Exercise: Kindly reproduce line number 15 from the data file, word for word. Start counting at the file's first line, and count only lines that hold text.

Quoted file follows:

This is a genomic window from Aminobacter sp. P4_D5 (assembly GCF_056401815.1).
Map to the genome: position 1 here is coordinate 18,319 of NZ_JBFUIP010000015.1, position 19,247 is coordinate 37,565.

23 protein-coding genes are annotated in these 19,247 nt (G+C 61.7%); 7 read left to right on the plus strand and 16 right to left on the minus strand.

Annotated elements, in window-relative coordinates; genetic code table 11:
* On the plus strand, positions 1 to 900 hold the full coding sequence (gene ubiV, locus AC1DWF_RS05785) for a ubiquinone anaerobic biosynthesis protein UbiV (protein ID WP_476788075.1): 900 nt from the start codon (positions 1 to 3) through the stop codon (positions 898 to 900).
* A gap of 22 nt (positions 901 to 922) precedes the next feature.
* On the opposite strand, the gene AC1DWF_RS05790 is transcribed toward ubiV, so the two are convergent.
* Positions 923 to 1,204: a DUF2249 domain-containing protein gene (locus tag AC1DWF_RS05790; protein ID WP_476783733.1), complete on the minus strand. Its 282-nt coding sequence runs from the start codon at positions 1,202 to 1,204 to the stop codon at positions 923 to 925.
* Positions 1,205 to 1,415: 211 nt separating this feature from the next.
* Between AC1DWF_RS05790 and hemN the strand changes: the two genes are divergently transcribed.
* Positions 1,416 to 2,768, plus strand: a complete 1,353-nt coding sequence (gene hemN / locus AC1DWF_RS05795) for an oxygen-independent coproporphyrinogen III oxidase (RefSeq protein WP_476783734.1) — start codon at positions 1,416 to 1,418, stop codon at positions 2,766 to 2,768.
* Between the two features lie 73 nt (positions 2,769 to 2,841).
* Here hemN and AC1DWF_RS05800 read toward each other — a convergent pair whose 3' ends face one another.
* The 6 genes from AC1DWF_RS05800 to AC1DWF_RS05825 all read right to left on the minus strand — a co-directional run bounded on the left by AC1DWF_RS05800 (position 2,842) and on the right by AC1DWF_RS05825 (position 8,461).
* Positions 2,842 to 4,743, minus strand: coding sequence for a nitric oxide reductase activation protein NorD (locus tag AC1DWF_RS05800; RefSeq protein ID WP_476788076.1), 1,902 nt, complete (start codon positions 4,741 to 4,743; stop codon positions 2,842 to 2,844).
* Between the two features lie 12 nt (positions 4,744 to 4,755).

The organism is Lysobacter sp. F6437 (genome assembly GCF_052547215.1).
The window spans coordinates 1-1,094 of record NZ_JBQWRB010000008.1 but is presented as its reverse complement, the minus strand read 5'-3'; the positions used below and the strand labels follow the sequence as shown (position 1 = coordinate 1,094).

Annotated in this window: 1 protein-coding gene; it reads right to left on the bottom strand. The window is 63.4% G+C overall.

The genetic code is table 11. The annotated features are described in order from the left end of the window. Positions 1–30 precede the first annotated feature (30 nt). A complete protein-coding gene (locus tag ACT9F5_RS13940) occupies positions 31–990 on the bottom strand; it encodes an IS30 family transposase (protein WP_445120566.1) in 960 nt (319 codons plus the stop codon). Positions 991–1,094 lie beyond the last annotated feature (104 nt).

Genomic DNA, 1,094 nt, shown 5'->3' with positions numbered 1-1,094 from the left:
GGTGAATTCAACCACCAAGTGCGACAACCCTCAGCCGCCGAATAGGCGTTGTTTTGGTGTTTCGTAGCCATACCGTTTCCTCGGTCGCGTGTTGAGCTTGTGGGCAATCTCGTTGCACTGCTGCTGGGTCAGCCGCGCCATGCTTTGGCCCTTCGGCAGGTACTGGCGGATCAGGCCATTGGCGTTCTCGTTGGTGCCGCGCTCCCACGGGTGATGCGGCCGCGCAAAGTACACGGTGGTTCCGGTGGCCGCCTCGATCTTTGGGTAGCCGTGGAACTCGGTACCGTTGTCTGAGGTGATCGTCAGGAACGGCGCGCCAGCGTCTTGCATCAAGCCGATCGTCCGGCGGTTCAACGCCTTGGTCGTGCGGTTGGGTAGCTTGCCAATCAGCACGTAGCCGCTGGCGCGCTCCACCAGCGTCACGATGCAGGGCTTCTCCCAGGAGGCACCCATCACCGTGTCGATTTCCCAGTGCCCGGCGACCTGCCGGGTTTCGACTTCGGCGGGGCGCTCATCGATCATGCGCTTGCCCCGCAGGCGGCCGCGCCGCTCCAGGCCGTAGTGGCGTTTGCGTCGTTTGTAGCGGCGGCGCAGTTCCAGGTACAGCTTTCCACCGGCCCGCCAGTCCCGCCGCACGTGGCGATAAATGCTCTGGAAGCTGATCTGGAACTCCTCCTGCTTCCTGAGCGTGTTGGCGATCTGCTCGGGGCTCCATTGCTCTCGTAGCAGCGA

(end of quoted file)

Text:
* Positions 2,842 to 4,743, minus strand: coding sequence for a nitric oxide reductase activation protein NorD (locus tag AC1DWF_RS05800; RefSeq protein ID WP_476788076.1), 1,902 nt, complete (start codon positions 4,741 to 4,743; stop codon positions 2,842 to 2,844).